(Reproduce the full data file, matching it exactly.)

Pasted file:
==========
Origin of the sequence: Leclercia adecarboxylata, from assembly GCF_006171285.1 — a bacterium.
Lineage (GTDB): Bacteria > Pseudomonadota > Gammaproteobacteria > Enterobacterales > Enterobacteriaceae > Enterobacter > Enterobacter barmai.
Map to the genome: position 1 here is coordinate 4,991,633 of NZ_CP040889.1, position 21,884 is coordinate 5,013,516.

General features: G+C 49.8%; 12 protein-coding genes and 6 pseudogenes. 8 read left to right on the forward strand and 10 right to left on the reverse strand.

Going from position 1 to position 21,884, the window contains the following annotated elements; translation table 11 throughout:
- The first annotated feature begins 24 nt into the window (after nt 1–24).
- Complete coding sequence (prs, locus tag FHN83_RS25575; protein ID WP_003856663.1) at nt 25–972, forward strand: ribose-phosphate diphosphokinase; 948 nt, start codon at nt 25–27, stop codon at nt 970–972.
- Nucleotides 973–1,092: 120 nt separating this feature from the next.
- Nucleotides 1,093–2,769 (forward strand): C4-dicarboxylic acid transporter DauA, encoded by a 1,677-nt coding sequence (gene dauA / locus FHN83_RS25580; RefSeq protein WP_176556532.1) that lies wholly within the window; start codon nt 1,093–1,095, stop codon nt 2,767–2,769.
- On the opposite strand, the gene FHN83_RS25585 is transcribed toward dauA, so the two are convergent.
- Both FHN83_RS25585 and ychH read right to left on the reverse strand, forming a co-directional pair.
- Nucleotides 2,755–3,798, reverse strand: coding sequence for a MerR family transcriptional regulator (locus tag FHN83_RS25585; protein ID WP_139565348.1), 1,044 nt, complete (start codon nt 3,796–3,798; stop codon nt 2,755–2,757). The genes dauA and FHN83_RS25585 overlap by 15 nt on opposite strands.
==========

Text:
Origin of the sequence: Leclercia adecarboxylata, from assembly GCF_006171285.1 — a bacterium.
Lineage (GTDB): Bacteria > Pseudomonadota > Gammaproteobacteria > Enterobacterales > Enterobacteriaceae > Enterobacter > Enterobacter barmai.
Map to the genome: position 1 here is coordinate 4,991,633 of NZ_CP040889.1, position 21,884 is coordinate 5,013,516.

General features: G+C 49.8%; 12 protein-coding genes and 6 pseudogenes. 8 read left to right on the forward strand and 10 right to left on the reverse strand.

Going from position 1 to position 21,884, the window contains the following annotated elements; translation table 11 throughout:
- The first annotated feature begins 24 nt into the window (after nt 1–24).
- Complete coding sequence (prs, locus tag FHN83_RS25575; protein ID WP_003856663.1) at nt 25–972, forward strand: ribose-phosphate diphosphokinase; 948 nt, start codon at nt 25–27, stop codon at nt 970–972.
- Nucleotides 973–1,092: 120 nt separating this feature from the next.
- Nucleotides 1,093–2,769 (forward strand): C4-dicarboxylic acid transporter DauA, encoded by a 1,677-nt coding sequence (gene dauA / locus FHN83_RS25580; RefSeq protein WP_176556532.1) that lies wholly within the window; start codon nt 1,093–1,095, stop codon nt 2,767–2,769.
- On the opposite strand, the gene FHN83_RS25585 is transcribed toward dauA, so the two are convergent.
- Both FHN83_RS25585 and ychH read right to left on the reverse strand, forming a co-directional pair.
- Nucleotides 2,755–3,798, reverse strand: coding sequence for a MerR family transcriptional regulator (locus tag FHN83_RS25585; protein ID WP_139565348.1), 1,044 nt, complete (start codon nt 3,796–3,798; stop codon nt 2,755–2,757). The genes dauA and FHN83_RS25585 overlap by 15 nt on opposite strands.